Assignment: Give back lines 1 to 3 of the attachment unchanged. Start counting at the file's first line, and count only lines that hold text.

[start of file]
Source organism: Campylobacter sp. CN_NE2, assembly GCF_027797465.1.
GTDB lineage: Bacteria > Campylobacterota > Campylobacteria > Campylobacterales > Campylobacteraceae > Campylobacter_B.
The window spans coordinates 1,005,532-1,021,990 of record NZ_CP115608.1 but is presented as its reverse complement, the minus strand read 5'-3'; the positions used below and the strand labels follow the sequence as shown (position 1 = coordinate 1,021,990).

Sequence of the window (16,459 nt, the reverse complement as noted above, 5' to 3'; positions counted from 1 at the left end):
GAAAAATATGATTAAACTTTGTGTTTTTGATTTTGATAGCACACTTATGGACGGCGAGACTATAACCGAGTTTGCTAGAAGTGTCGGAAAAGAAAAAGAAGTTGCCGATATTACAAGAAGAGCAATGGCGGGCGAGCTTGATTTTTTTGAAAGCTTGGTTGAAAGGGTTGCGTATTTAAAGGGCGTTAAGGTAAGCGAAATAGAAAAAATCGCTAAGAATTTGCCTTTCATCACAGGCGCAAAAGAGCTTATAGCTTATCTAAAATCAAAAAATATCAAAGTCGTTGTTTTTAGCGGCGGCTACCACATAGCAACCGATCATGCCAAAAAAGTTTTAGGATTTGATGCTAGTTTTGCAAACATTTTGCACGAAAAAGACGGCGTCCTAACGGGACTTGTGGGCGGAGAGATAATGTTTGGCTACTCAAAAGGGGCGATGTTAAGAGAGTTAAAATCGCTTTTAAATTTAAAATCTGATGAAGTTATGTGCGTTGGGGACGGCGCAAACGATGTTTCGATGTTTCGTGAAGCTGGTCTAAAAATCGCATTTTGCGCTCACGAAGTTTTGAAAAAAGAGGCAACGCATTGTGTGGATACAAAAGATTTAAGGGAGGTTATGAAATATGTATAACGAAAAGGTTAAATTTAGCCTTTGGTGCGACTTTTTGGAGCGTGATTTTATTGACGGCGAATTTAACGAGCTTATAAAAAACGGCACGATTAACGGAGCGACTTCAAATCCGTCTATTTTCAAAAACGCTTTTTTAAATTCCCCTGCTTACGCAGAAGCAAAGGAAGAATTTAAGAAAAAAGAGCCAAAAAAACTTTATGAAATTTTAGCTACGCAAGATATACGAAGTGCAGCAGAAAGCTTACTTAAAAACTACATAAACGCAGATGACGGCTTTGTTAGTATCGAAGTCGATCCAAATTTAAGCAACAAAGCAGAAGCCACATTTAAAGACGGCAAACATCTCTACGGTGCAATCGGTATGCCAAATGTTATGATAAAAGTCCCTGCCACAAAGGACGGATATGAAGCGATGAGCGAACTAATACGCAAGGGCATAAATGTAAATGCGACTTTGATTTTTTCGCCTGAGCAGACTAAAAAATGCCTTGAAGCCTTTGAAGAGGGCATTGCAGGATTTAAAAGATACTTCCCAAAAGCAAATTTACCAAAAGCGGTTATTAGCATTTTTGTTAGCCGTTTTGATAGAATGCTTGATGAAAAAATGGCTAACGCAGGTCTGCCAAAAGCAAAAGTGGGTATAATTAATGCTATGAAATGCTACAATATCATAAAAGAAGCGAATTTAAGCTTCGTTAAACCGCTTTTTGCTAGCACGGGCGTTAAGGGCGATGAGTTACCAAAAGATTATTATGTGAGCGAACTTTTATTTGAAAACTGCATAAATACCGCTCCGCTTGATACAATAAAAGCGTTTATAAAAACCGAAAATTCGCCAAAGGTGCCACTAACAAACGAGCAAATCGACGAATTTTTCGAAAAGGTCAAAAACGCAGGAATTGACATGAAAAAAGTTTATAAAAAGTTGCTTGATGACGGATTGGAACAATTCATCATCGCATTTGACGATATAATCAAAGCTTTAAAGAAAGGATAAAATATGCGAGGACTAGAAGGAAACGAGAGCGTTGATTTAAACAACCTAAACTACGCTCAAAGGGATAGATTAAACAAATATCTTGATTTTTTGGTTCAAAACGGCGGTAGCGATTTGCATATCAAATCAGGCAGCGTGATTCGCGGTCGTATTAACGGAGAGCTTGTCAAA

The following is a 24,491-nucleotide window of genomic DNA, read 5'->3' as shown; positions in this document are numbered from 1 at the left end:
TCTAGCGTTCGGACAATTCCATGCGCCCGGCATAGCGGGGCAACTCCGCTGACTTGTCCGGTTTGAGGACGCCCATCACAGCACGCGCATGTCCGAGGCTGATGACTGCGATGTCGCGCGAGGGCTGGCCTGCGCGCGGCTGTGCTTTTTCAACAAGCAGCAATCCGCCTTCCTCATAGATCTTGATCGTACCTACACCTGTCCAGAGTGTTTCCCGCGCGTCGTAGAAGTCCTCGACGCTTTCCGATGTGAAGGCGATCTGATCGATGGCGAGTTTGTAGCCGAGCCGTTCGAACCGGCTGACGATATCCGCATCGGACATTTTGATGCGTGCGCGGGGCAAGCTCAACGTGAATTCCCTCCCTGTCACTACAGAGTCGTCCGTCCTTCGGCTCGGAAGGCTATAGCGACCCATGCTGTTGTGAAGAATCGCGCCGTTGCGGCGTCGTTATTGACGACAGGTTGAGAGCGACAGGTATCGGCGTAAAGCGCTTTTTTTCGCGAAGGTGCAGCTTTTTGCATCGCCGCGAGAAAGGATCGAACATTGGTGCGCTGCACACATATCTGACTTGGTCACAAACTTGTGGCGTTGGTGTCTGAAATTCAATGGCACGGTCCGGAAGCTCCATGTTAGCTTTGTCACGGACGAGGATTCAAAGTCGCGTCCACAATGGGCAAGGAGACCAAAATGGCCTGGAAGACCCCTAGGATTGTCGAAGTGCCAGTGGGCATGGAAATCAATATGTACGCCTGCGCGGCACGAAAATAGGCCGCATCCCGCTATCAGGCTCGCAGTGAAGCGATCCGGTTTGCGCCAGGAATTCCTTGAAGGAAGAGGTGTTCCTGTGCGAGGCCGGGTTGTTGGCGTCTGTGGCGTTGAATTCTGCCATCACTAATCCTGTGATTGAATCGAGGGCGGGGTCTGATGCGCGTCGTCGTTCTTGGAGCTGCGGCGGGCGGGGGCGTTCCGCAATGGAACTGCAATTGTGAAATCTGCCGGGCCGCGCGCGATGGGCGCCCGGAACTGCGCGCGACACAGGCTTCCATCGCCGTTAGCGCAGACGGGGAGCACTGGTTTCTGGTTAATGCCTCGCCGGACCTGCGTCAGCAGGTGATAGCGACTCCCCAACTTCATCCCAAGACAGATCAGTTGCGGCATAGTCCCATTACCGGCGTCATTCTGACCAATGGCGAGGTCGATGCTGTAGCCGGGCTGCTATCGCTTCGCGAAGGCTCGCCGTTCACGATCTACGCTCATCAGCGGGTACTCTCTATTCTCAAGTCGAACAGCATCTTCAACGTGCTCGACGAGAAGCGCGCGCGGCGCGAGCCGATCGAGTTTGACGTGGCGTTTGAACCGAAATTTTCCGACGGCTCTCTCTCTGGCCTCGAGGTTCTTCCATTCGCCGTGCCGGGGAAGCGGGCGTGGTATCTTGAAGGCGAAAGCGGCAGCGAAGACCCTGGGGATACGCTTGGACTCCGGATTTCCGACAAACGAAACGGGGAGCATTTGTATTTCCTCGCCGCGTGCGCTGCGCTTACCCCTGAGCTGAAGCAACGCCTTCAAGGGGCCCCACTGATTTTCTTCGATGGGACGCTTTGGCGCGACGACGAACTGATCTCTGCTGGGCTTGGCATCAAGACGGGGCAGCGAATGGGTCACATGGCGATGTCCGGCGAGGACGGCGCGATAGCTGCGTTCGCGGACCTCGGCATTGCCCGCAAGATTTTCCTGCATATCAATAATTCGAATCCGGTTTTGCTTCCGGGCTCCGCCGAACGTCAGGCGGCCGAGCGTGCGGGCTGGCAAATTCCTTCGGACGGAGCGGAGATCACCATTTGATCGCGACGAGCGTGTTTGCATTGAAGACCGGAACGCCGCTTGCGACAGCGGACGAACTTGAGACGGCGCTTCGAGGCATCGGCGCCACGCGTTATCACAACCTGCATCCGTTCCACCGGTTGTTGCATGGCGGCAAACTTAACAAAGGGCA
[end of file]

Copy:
Source organism: Campylobacter sp. CN_NE2, assembly GCF_027797465.1.
GTDB lineage: Bacteria > Campylobacterota > Campylobacteria > Campylobacterales > Campylobacteraceae > Campylobacter_B.
The window spans coordinates 1,005,532-1,021,990 of record NZ_CP115608.1 but is presented as its reverse complement, the minus strand read 5'-3'; the positions used below and the strand labels follow the sequence as shown (position 1 = coordinate 1,021,990).